A Data-Driven Guide to Holiday Hotel Prices

By December 23, 2016Analytics, Insight, News

What are your plans for Christmas and New Year’s? If you are travelling and staying in a hotel, you might have contributed to the price fluctuations of hotel rooms during this holiday season. The hotel and hospitality industry caters to many holiday travellers every year. In the past several years, analytics has brought many changes to the industry.

While the new data available enables hotel executives to build more flexible pricing models and increase revenue through returns on strategic marketing and customer loyalty programs, consumers are always on the other side of the equation. At MaassMedia, we help our clients drive actionable insights from data. Through this indexing project, I took a data-driven approach to examining how a traveller might make smarter decisions about when to buy his or her holiday travel tickets.

According to Business Insider, the best time to book hotels during the December holidays varies by global destination. The article also points out that for US hotels, November is the best time, and booking around Thanksgiving usually brings the highest savings. I tested to see if this is true based on data extracted from Expedia.com, and used import.io, a web data extractor, to collect the prices of hotel rooms for several cities. The cities I collected hotel data from are New York, Los Angeles, San Francisco, Chicago, Washington, Boston, Seattle and Philadelphia, covering several metropolitan areas on both the East Coast and West Coast. Each data collection search was based on a standard room for 2 people for the dates of December 23 – December 30.

The index in this project evaluates the performance of an aggregated grouping of hotels, using star ratings and locations as key indicators to divide submarkets. Room availability and customer demand are two leading factors in hotel pricing models, because for hotels to maximize their revenue they need to set rates according to demand at a certain time. While past historical data is taken into consideration, the actual daily price fluctuations reflect the hospitality market responding to the changes in demand happening right now.

In this case, the median of hotel prices provides a better measure of central tendency, because a few outliers in high hotel price points can have a huge effect on the average and maximum prices. I used the median hotel prices available on the day of data collection to compare eight different cities. By taking the median hotel room prices from eight cities, I visualized the price fluctuations for 3-star and 4-star hotels. The pricing trends for 5-star hotels were not investigated due to small sample size.

4 star trends


Overall, the 4-star hotel submarket has larger variations than the 3-star submarket. For instance, median hotel prices in New York increase 14% from November 4 to December 2nd. In Philadelphia, the median prices for 4-star hotels drop 40% during the same time period. If you have several 4-star hotels in mind, you are more likely to get a better deal if you wait until Black Friday. If you are considering booking a 3-star hotel, make your reservations during the week of Nov 18th (one week before Thanksgiving). The median hotel prices in New York show a fairly substantial increase in both submarkets. While this is not a surprise given New York’s popularity as a Christmas and New Year’s destination, it is still interesting to see the consistency between 3-star and 4-star hotels. If you are going to New York for New Year’s, keep in mind that prices rise substantially the later you book.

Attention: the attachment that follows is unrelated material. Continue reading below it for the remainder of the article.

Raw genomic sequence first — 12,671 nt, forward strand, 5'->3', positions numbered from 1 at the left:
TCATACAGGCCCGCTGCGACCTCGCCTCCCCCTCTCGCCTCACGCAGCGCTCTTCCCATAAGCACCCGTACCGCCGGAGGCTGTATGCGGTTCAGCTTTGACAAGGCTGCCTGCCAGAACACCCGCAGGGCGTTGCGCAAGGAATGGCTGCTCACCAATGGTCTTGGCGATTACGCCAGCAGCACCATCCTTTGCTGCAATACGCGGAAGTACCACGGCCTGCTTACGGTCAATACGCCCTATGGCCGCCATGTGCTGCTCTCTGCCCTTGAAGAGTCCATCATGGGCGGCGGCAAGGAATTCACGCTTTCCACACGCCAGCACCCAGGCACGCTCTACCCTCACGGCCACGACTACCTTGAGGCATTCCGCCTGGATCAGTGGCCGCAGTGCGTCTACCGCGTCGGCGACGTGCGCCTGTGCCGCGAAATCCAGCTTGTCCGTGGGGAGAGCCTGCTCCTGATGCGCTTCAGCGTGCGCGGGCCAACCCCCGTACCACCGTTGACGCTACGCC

I also ranked the variability of hotel prices in different cities to quantify price fluctuations for submarkets of each destination. It turns out that the 4-star hotel submarkets in Philadelphia and Chicago are the ones with the most price variation. In the 3-star hotel submarket, San Francisco is the top city for price variability, with Chicago right behind it. Although the ranking of price variability is not exactly the same in 3-star and 4-star hotel submarkets, there is a strong correlation between the two groups. Since higher hotel prices in 4-star submarket encourage travelers to consider more 3-star options during December holidays, the 3-star hotel submarket could have larger price fluctuations through an increase in variability of 4-star submarket.



This price variability data might help holiday travelers determine a reasonable price range for booking hotels based on their travel destinations. For example, if a 3-star hotel at Philadelphia is $150 per night in early November, you should confirm your hotel bookings as long as the room price is around $117 (a 22% drop), since they are not likely to go below that range. On the other hand, book ahead if you are checking out the 3-star hotels in Los Angeles. Since the prices do not usually change much, watching for a better deal is waste of time.

Given the holiday trends in 2016, do you have a game plan for booking your hotels during the holiday season next year? Let us know what you think!


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